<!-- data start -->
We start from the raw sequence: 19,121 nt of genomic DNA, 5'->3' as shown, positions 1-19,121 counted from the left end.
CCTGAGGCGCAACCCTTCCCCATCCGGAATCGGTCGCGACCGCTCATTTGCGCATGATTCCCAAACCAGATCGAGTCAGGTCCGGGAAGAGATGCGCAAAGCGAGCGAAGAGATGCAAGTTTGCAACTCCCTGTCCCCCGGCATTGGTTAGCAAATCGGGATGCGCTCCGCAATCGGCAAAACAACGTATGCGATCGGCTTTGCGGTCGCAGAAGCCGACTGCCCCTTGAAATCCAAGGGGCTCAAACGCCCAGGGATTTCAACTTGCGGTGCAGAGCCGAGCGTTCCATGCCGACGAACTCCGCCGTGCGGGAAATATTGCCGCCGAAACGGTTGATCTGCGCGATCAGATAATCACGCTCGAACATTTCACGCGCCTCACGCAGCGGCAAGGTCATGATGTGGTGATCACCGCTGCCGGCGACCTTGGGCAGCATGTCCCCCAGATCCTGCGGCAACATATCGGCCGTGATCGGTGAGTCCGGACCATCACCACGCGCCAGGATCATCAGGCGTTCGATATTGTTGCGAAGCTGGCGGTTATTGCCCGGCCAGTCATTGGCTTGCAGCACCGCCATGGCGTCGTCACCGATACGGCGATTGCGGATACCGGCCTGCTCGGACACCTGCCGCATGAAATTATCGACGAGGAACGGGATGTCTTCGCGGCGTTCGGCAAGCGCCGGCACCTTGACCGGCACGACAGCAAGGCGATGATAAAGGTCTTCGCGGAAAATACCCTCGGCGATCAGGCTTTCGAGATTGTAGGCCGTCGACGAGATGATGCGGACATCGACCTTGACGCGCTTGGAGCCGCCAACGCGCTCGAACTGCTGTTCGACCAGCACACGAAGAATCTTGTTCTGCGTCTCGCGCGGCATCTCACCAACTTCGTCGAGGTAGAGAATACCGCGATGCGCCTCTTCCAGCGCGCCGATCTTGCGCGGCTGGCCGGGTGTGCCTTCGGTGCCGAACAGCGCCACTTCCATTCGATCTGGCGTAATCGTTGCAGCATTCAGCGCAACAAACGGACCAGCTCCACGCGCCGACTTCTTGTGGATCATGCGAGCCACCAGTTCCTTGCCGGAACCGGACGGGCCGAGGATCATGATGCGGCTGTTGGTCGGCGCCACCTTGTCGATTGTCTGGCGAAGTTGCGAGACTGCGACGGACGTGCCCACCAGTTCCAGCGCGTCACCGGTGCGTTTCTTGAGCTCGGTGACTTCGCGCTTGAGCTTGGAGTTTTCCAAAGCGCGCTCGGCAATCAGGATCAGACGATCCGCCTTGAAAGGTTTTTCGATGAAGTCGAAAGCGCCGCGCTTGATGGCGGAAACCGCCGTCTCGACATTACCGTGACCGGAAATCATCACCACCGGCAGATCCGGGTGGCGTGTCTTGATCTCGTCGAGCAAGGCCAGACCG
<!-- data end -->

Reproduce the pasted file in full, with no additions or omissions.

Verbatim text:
We start from the raw sequence: 19,121 nt of genomic DNA, 5'->3' as shown, positions 1-19,121 counted from the left end.
CCTGAGGCGCAACCCTTCCCCATCCGGAATCGGTCGCGACCGCTCATTTGCGCATGATTCCCAAACCAGATCGAGTCAGGTCCGGGAAGAGATGCGCAAAGCGAGCGAAGAGATGCAAGTTTGCAACTCCCTGTCCCCCGGCATTGGTTAGCAAATCGGGATGCGCTCCGCAATCGGCAAAACAACGTATGCGATCGGCTTTGCGGTCGCAGAAGCCGACTGCCCCTTGAAATCCAAGGGGCTCAAACGCCCAGGGATTTCAACTTGCGGTGCAGAGCCGAGCGTTCCATGCCGACGAACTCCGCCGTGCGGGAAATATTGCCGCCGAAACGGTTGATCTGCGCGATCAGATAATCACGCTCGAACATTTCACGCGCCTCACGCAGCGGCAAGGTCATGATGTGGTGATCACCGCTGCCGGCGACCTTGGGCAGCATGTCCCCCAGATCCTGCGGCAACATATCGGCCGTGATCGGTGAGTCCGGACCATCACCACGCGCCAGGATCATCAGGCGTTCGATATTGTTGCGAAGCTGGCGGTTATTGCCCGGCCAGTCATTGGCTTGCAGCACCGCCATGGCGTCGTCACCGATACGGCGATTGCGGATACCGGCCTGCTCGGACACCTGCCGCATGAAATTATCGACGAGGAACGGGATGTCTTCGCGGCGTTCGGCAAGCGCCGGCACCTTGACCGGCACGACAGCAAGGCGATGATAAAGGTCTTCGCGGAAAATACCCTCGGCGATCAGGCTTTCGAGATTGTAGGCCGTCGACGAGATGATGCGGACATCGACCTTGACGCGCTTGGAGCCGCCAACGCGCTCGAACTGCTGTTCGACCAGCACACGAAGAATCTTGTTCTGCGTCTCGCGCGGCATCTCACCAACTTCGTCGAGGTAGAGAATACCGCGATGCGCCTCTTCCAGCGCGCCGATCTTGCGCGGCTGGCCGGGTGTGCCTTCGGTGCCGAACAGCGCCACTTCCATTCGATCTGGCGTAATCGTTGCAGCATTCAGCGCAACAAACGGACCAGCTCCACGCGCCGACTTCTTGTGGATCATGCGAGCCACCAGTTCCTTGCCGGAACCGGACGGGCCGAGGATCATGATGCGGCTGTTGGTCGGCGCCACCTTGTCGATTGTCTGGCGAAGTTGCGAGACTGCGACGGACGTGCCCACCAGTTCCAGCGCGTCACCGGTGCGTTTCTTGAGCTCGGTGACTTCGCGCTTGAGCTTGGAGTTTTCCAAAGCGCGCTCGGCAATCAGGATCAGACGATCCGCCTTGAAAGGTTTTTCGATGAAGTCGAAAGCGCCGCGCTTGATGGCGGAAACCGCCGTCTCGACATTACCGTGACCGGAAATCATCACCACCGGCAGATCCGGGTGGCGTGTCTTGATCTCGTCGAGCAAGGCCAGACCG